Oh, look – 150 completed suicides from Chantix users “improperly” reported to the FDA!

I’ll say this again: If your doctor prescribes a new drug (and really, whenever possible, you should ask for a drug that’s at least 10 years old), go online and find the bulletin boards where users report the side effects they experience. Those communities were reporting problems with Chantix long before the medical community figured it out.

It’s important, however, that you read all the comments. When you read the rest, you often find the side effects go away in a few weeks, or that a drug interaction was responsible. Some people (like me!) have strong reactions to just about any drug, and you have to use common sense.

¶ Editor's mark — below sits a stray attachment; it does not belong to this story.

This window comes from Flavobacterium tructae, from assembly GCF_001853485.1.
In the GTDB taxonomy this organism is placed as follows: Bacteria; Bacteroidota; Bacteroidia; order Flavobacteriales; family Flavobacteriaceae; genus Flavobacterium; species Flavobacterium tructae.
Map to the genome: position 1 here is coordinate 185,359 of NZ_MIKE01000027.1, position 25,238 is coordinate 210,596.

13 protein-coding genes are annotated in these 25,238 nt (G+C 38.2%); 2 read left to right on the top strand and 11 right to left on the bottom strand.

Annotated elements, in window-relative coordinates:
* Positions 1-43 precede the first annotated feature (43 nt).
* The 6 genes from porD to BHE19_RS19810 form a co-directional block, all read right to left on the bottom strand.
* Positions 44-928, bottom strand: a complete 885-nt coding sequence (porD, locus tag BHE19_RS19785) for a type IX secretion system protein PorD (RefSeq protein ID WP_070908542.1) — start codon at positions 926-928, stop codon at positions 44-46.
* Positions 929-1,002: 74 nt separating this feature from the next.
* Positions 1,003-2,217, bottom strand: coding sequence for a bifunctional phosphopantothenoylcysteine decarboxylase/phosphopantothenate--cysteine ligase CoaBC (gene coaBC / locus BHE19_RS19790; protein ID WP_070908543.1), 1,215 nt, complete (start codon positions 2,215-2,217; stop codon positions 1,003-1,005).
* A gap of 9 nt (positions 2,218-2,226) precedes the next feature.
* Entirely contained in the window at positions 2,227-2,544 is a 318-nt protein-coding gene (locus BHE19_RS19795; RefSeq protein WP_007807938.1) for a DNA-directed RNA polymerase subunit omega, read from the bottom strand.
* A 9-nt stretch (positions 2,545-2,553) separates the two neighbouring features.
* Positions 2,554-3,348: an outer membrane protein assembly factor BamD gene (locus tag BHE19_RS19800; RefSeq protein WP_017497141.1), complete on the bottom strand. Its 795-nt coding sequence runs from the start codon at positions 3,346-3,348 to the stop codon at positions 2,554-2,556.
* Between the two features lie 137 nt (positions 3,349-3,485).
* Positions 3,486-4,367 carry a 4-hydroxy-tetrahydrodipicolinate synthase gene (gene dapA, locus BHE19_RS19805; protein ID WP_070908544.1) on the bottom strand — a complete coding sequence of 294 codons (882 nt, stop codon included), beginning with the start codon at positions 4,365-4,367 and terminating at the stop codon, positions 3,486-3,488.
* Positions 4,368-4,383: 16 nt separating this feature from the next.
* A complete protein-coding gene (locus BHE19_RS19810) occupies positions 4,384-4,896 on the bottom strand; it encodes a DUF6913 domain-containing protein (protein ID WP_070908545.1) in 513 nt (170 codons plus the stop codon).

The kinds of stories coming out about Chantix were unusual and scary. Someone should have noticed sooner.

One thought on “Chantix

  1. The medical community likely knew, unless they don’t read the journals. I heard from an insider that Chantix was known to destroy cell mitochondria, cause bizarre dreams, personality changes and suicidal ideation, among a whole list of other problems. Just like Avandia (which was published in NEJM as potentially causing heart attack in 50% of patients), many drugs are still brought to market, because it’s cheaper to allow patients to foot the bill for long-term observation of effects.

    For example, the commercials report that for clinical trials (of three months), the drug was effective for somewhere less than 50% of subjects.

    The questions then become, did they ONLY run trials for 3 month spans? If so, how can the impact of cumulative effects, say, over a year, be understood by either doctor or patient? Just a guess: Likely, the results beyond 3 months were too unfavorable to report.

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